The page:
How to nail a group project

Preparing group assignments is an obligatory activity you have to take part in on your way to graduation. Its success depends on the particular student, their motivation, their overall academic performance level, and their ability to work in a team. So it may be easy and fun for one student and excruciating for another. Besides, if the team is uneven in terms of motivation and effort they are willing to put into the assignment, there are a lot of things that can and probably will go wrong. Plus, the severity of the problem can vary from the vision or idea lacking one team member’s support to failing to meet the deadline because of a lack of organization. Nonetheless, you cannot avoid group projects, so here are our tips on how to handle it.

How to nail a group project

Why you are in it at all

There are many benefits of group projects for teachers, the education process, and, finally, the students. Not only do such assignments improve your research and learning skills just like individual tasks, but they also enhance your creativity and soft skills. There is usually a lot more than just learning and understanding the topic. You need to collaborate with a team, contribute equally, and present the results of your activity in an engaging way. Thus, you learn to socialize, manage responsibilities, and think outside the box. Plus, it is an opportunity to get to know your classmates better and establish a friendship with them. Or start to hate them. One or the other.

Who reports to whom

There are different ways a teacher may decide to distribute group projects. It is either up to the tutor or to the groups to choose who works with whom. Obviously, it is better if you can personally pick the people you want to work with, but sometimes it is up to the tutor. One of the challenges you face as a group is management. There are two extremes: the whole group can consist of bright personalities with a specific vision of what they want the results to be, or all the members of the team can be passive and thus fail to take the initiative. In both instances, it is hard to organize productive work and sometimes you might need professional assignment help. It is best if the group has a moderator who can listen to everyone and make sure all are contributing equally.  If you feel confident enough to take such a role, go for it. If you don’t, focus on your area of responsibility.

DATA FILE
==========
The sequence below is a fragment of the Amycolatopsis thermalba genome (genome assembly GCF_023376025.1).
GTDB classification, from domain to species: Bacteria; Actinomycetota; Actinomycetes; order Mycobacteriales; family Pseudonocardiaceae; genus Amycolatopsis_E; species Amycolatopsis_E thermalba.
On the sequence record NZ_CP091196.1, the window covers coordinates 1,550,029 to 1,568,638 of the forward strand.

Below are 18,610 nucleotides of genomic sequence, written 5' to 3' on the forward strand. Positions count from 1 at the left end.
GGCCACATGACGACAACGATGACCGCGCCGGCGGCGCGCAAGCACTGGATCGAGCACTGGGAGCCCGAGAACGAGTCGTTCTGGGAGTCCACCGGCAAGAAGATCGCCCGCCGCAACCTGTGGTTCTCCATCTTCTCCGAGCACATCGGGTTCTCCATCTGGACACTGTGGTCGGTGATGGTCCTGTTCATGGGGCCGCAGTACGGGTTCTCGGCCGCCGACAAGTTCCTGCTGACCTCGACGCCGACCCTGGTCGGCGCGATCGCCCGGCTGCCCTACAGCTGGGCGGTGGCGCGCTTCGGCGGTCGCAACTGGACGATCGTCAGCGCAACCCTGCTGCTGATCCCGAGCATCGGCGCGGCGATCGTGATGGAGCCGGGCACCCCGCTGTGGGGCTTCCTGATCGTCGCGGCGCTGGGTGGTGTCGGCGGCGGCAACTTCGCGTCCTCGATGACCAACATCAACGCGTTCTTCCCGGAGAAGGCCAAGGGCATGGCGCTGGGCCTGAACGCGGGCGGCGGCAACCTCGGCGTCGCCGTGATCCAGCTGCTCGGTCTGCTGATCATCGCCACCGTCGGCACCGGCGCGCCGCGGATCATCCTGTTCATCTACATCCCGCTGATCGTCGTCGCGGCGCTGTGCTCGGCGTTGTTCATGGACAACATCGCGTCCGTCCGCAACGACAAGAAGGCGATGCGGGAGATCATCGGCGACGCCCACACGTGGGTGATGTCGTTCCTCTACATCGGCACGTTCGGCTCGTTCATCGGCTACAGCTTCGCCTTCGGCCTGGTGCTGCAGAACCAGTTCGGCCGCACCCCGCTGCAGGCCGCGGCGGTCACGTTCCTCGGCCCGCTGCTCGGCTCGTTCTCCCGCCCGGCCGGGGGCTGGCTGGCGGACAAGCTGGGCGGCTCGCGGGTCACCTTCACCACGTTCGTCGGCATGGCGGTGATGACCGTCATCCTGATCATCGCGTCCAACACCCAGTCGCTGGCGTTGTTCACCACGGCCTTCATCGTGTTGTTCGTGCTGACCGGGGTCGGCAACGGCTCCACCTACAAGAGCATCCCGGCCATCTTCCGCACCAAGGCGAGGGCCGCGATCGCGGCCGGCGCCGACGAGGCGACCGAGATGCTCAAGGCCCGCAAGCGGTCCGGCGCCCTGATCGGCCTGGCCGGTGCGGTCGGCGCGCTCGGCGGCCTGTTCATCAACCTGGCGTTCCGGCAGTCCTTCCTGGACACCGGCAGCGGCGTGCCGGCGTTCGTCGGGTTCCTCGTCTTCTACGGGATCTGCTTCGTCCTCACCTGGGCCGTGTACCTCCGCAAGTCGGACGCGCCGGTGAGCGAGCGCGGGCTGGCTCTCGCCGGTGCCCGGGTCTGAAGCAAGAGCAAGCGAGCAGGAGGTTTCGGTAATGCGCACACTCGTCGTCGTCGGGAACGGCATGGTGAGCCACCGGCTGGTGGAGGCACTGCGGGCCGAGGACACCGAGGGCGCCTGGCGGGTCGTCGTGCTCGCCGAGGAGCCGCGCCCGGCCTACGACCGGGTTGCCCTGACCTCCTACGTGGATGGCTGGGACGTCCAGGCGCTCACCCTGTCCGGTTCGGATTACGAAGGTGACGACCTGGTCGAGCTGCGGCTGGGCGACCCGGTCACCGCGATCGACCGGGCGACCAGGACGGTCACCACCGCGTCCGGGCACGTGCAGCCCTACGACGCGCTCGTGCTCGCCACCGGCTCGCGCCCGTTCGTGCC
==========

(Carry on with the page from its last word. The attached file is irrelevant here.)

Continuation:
Your responsibilities

The most problematic thing about group projects is that some members do more than others. As a result of unequal contributions, the project may fail, even though some students did their best. On the other hand, the project may turn out to be good, ensuring a positive group assessment even for those who didn’t work very hard, which isn’t quite fair for those who put in significant effort. Nonetheless, one thing about this chaotic process that you can control is your own area of responsibility, so focus on that, and expect the same from the others. Such a positive attitude, if shared by everyone, is the key to the project’s success. However, if you see that nobody else is putting in equal effort, it may be tempting to do more than your fair share, which is not the best option, as it may possibly go unappreciated and cause you frustration in the end.

When it all falls apart

Evidently, the scenario in which everyone puts the exact same amount of effort into the group project is quite idealistic, and it doesn’t work this way in real life. There can be different circumstances and different motivations for students, which is why the project may appear to fall apart at some point. In this case, the main thing to avoid is pointing fingers and blaming your teammates for the problems. While this practice may not solve the problem, at least it won’t escalate it. If you’re a hardworking team member, try approaching your group to figure out why it isn’t working for them. There is no guarantee that they will immediately improve, but it will increase the chances of completing the project somehow. If you cannot manage your contribution yourself, keep in touch with the group and acknowledge the troubles you face.



About Joel Levy 2584 Articles
Editor-In-Chief at Toronto Guardian. Photographer and Writer for Toronto Guardian and Joel Levy Photography